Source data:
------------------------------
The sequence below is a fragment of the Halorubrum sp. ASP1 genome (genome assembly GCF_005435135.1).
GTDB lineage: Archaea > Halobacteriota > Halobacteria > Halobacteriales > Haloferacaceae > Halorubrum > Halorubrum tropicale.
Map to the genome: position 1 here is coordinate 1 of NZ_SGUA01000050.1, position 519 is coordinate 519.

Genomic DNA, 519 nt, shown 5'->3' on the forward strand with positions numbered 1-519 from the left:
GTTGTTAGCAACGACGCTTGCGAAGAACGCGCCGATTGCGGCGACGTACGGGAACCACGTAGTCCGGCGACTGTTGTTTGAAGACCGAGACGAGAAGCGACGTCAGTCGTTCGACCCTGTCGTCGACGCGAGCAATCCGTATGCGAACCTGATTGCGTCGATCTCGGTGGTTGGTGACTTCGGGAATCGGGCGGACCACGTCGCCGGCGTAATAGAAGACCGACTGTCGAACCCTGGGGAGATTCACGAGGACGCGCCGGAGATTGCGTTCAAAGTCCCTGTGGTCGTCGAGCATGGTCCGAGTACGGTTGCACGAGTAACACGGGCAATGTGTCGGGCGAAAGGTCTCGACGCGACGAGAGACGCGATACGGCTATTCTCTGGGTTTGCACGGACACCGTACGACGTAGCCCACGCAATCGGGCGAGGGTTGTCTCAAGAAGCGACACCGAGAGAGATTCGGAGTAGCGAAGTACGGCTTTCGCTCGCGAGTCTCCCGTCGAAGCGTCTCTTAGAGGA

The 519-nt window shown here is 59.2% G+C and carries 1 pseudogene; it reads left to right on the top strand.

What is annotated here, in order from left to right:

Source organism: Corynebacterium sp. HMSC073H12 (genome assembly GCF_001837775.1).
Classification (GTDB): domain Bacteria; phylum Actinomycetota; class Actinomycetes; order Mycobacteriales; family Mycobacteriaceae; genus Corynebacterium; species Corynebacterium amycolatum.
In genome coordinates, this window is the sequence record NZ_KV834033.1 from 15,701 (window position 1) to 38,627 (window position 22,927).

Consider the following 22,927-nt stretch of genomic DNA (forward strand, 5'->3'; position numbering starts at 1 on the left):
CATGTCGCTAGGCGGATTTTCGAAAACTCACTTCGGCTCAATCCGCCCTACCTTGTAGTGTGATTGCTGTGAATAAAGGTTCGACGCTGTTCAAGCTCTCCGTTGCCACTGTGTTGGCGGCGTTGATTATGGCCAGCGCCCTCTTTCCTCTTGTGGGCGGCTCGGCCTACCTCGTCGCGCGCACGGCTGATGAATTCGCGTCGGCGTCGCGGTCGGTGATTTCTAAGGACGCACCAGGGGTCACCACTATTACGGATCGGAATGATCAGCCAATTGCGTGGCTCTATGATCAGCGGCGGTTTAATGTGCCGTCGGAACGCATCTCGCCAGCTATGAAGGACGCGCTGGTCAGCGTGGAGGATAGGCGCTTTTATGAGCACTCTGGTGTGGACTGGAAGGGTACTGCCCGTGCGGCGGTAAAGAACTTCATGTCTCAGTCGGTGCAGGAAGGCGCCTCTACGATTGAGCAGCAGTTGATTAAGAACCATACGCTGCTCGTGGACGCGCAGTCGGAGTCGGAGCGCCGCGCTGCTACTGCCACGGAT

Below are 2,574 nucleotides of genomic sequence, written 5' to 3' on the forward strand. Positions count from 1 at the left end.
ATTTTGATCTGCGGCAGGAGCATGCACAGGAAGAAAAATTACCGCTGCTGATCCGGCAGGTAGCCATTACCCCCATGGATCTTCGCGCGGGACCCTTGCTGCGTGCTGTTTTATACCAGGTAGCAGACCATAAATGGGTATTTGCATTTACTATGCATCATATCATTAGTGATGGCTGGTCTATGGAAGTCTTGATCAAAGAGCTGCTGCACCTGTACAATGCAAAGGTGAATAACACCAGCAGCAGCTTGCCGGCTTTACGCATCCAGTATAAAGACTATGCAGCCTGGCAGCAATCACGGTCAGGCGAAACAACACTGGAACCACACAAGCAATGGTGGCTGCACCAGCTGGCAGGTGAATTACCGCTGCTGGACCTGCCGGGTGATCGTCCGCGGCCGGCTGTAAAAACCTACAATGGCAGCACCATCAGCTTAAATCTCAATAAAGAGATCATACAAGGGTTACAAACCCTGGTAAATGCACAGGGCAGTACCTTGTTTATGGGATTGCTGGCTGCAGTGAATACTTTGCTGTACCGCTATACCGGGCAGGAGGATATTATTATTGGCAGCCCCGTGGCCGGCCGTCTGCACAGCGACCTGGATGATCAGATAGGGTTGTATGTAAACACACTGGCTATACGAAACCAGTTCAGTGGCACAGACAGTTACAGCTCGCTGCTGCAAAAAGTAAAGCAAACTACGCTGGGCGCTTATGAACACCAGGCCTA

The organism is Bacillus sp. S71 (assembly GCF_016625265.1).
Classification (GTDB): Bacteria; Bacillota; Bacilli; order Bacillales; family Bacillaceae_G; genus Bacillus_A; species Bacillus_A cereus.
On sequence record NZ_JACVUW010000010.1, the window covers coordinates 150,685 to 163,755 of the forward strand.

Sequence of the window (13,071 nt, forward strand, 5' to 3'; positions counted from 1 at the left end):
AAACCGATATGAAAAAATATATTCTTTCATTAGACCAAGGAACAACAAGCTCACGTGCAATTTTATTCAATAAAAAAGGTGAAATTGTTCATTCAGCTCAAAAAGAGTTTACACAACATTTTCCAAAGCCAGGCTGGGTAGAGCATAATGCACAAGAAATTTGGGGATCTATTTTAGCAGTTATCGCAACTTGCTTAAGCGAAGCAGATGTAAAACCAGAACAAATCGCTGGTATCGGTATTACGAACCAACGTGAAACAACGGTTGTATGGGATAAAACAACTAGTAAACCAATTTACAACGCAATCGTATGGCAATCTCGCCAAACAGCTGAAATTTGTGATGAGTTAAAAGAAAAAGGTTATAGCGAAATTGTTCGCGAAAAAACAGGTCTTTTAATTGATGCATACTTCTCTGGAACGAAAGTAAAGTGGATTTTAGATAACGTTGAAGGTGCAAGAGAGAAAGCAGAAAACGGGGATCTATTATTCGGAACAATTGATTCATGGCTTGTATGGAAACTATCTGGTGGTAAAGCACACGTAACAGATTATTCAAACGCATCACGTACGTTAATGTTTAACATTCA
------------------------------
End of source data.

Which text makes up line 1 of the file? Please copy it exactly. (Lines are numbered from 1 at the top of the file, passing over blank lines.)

The sequence below is a fragment of the Halorubrum sp. ASP1 genome (genome assembly GCF_005435135.1).